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Old May 30, 2005, 11:35 PM   #1
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I decided after less than 2 weeks i had made a grave mistake with the W5. The best camera I have ever owned was a Fuji S5000. Why I ever sold it; I have no idea. I have tried Canon, Minolta, Panasonic and Sony. Nothing compairs to the S5000 for my needs. The W5 took a good picture but lets face it, 3X "zoom". I have ordered a Fuji S5100 and I am sure I will be more than happy with it.
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Old May 31, 2005, 12:53 AM   #2
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Nice ad, I hope Fuji compensates well.

:lol:
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Old May 31, 2005, 2:02 PM   #3
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Really. :-)

I think the next question might be, if you wanted larger zooms and HAD a large zoom model (Fuji) then why in the world did you get rid of it and buy the W5, knowing it was a 3X zoom, anyway?


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Old May 31, 2005, 11:41 PM   #4
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The W5 did not replace the S5000. A Canon then a Minolta then a Panasonic then the W5.
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Old Jun 30, 2005, 9:10 PM   #5
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Amen! After researching the web, I bought the W5 because it had awesome features. However, half of my pictures blurred, so I sought why. Someone from this forum told me that it's because the Sony slows the shutter speed to 1/40 or 1/50 sec for indoor or flash photos. I thought that it was a great camera--except that it took bad pictures (albeit that the outdoor photos were great). I therefore returned the camera three weeks later and am looking at new options. My short list is now the Canon SD400 and Nikon Coolpix 5900.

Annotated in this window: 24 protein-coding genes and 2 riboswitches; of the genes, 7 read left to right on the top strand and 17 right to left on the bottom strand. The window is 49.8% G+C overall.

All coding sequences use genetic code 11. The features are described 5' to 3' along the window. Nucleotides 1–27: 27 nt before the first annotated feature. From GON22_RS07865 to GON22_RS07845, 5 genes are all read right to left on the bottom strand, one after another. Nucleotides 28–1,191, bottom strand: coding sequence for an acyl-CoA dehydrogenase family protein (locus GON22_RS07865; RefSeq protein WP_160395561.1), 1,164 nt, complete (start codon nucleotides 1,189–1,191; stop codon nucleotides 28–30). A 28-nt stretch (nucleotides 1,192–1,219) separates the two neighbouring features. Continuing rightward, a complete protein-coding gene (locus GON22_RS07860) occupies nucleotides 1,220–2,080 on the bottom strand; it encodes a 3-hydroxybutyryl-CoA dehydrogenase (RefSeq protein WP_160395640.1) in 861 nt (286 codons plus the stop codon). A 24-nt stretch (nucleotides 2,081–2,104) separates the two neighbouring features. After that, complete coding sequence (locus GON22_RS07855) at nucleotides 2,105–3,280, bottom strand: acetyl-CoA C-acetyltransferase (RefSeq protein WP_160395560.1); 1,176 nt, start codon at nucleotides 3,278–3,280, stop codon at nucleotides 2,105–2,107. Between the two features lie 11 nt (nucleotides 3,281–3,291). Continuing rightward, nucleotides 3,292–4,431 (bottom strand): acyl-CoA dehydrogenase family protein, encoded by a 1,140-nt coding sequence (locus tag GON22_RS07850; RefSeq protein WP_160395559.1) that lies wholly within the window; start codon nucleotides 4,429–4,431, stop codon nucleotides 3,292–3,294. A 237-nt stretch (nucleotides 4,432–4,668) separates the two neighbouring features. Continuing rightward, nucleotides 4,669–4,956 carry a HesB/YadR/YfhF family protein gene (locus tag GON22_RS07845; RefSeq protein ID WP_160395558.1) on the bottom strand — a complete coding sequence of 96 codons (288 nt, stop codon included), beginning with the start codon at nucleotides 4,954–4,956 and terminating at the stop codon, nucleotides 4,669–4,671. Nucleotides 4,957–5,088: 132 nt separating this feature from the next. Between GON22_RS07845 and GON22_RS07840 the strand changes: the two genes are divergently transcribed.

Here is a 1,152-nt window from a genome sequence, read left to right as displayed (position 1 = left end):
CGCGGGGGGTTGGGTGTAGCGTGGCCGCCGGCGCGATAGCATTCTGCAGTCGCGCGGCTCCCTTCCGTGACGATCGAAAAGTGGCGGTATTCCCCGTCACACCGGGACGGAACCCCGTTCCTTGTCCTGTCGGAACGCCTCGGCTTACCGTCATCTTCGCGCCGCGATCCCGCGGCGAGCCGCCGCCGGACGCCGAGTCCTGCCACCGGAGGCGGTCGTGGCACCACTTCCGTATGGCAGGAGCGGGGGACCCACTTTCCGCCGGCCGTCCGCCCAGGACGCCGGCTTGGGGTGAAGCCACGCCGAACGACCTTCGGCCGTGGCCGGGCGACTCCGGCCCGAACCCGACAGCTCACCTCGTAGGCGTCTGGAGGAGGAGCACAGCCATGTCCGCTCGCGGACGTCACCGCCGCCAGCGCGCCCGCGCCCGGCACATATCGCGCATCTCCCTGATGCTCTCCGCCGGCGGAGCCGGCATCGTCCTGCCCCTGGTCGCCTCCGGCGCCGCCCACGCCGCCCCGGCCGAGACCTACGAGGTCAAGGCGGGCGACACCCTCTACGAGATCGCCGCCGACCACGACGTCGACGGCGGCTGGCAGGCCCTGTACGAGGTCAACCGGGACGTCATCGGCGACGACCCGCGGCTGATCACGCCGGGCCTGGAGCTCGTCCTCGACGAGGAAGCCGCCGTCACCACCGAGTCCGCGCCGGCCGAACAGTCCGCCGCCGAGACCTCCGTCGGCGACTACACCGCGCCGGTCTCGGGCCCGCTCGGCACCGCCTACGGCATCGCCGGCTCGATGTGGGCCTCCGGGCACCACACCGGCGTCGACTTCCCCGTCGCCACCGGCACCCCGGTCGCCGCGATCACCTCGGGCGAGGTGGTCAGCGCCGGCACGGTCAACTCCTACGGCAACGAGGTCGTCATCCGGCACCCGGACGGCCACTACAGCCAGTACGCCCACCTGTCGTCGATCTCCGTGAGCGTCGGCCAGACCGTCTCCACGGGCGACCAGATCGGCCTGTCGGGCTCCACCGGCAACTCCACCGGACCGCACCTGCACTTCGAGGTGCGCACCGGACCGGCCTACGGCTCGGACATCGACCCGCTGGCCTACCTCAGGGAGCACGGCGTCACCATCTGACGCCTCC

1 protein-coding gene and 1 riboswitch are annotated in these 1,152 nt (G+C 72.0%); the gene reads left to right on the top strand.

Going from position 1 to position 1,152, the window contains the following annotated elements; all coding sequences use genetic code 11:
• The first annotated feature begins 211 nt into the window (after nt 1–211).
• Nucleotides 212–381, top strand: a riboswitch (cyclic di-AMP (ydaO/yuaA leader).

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Old Jul 1, 2005, 12:43 PM   #6
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1/40th and 1/50th don't blur if you hold the camera steady and don't jerk it when pressing the shutter release. Put a dime on the top of your camera to practice technique. You can also increase the ISO.
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Old Jul 3, 2005, 10:06 PM   #7
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What I found with the W1, which is a similar beastie, was that I should not zoom indoors-- you definitely want the full f/2.8. Always pre-focus. If it cannot get a focus lock, it will take the picture anyway. By looking at the LCD, you can get an idea whether it is focusing correctly. Raising the ISO to 200 results in acceptable pictures when printed at 4 x 6, but appear more noisy or grainy when viewed on screen. Finally, take a lot of pictures. Success is in numbers. Just throw the blurry ones away.
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Old Jul 4, 2005, 3:45 AM   #8
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I have a W1 too, which has had this sort of criticism.

Well, I can only speak as I find and after 400 shots I would say only 10 maximum were blurred. This also includes indoor shots.

Just my two cents worth.
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